Dogfighting is the act of close range air to air combat between two or more pilots. When the term was invented in the First World War, it refered specifically to large multiplane engagments, but since that time, it has come to signifiy any form of air to air fighting within visual range.

Traditionally, dogfighting involves a pair of fighters, either jet or prop powered. A dogfight, however, may be fought between any group of comperable aircraft which are engaged with the principal goal of shooting eachother down. If, for instance, a pair of B-52's attempt to engage each other with their tail guns would be classed as a B-52 dogfight. Engagments outside of visual range, or between fighters and non-fighters, are generally considerded a type of interception.

Within the world of YSFlight, the gun is considered the weapon of choice by most experienced fighter pilots. In the past, the short ranged missile has also been modestly useful, particularly close in to the opponent. Since the 2011 updates, all YS air to air missiles can be employed effectivly in a dogfight. Other weapons of note include unguided rockets,which are quite popular in helicopter dogfights, and 500lb bombs, particularly the high drag varient, which may be used defensively at low altitudes to scare off or destroy an attacker. YS dogfights fall under three general types: formal, informal, and furball.

A formal dogfight is surrounded in substantial tradition, and generally follows a set of widely accepted rules. Both particupants agree on a specific aircraft, or on two comperable aircraft - the stock F-16 is the standard here, but any mutually agreeable plane may be substituted. Within the English speaking YS community, the current standards require no trim, permit flaps, and specify a standard fuel load between 20% and 45%, with 30% being the norm. Both pilots are expected to use the same fuel load. Generally, no weapons or external stores are carried, and both fighters use only the internal gun.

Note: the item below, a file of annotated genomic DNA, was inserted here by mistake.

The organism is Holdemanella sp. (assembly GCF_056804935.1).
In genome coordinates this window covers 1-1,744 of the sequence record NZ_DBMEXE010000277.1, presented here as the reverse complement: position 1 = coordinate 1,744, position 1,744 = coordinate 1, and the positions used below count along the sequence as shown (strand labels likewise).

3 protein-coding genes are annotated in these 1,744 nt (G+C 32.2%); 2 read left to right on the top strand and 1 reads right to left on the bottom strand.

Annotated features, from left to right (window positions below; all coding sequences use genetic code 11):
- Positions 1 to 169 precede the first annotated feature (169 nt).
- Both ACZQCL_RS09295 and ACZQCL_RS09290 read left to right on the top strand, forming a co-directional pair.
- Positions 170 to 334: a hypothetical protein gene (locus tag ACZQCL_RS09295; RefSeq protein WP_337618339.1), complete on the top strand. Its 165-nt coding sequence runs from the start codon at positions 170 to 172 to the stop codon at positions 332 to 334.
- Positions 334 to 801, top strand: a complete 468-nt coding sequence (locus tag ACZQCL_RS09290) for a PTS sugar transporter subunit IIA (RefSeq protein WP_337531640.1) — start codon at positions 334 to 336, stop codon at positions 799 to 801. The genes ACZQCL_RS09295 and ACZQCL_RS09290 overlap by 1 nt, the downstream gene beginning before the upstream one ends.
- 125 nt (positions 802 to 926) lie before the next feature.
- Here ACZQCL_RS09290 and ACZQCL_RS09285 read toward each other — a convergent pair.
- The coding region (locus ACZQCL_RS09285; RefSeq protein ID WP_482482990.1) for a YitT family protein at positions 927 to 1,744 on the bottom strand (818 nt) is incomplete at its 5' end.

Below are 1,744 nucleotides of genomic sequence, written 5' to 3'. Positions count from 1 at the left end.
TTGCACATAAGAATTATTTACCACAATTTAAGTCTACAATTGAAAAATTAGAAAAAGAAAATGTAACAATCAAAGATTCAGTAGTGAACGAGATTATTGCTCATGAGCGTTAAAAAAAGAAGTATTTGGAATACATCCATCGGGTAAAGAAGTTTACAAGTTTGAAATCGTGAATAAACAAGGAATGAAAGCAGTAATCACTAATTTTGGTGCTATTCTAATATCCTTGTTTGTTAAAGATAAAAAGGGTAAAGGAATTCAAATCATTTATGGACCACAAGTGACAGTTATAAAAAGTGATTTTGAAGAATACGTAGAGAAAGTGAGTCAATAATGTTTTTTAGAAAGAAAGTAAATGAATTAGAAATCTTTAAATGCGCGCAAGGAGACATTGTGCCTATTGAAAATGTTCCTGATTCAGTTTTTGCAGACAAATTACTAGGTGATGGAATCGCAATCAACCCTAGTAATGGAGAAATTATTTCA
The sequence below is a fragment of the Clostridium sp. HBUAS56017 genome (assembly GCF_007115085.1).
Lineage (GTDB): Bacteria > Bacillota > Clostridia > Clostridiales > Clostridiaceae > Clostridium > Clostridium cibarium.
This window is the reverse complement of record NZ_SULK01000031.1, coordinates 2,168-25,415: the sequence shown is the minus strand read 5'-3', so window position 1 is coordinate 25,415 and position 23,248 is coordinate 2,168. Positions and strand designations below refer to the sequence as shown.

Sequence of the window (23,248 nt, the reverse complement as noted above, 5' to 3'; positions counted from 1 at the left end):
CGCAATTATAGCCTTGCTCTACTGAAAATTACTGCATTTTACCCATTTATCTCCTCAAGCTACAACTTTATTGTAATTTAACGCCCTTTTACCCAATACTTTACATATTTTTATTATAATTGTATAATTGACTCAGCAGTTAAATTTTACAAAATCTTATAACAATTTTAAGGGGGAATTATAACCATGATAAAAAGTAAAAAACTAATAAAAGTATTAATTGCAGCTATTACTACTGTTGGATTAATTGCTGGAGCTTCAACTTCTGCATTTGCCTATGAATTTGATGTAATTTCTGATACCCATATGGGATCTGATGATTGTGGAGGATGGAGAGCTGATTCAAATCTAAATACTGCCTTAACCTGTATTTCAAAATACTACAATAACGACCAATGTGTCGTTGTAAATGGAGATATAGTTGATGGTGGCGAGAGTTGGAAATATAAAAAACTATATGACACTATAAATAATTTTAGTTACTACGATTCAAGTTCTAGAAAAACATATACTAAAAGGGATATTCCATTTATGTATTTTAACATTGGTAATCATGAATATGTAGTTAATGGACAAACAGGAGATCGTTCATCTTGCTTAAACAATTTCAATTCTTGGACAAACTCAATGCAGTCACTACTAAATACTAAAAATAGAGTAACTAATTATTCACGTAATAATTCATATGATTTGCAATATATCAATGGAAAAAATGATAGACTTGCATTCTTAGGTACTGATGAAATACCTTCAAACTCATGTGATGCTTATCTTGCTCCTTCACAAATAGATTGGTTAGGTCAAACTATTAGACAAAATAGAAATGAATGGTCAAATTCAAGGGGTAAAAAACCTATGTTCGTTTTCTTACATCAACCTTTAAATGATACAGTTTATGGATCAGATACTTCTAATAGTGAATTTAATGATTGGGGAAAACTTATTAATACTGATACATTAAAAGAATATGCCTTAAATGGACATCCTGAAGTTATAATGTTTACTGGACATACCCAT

An informal dogfight is any type of fight which does not adhear to the standards of a formal dogfight. When one plane engages another without prior agreement, it's an informal dogfight. Such fights may be initiated as a form of interception, or on a server where combat between different IFF's is the standard practice. More or less, anything goes in such a fight, but care shold be taken to avoid planes generally considered to be cheat planes.

A furball can be any engagment which involves more than 2 fighters. Pilots in a furball may be divided into teams, or the furball can be a free-for-all. Generally, missiles are either permitted or not permitted, and all aircraft may or may not be of the same general capabilities and era.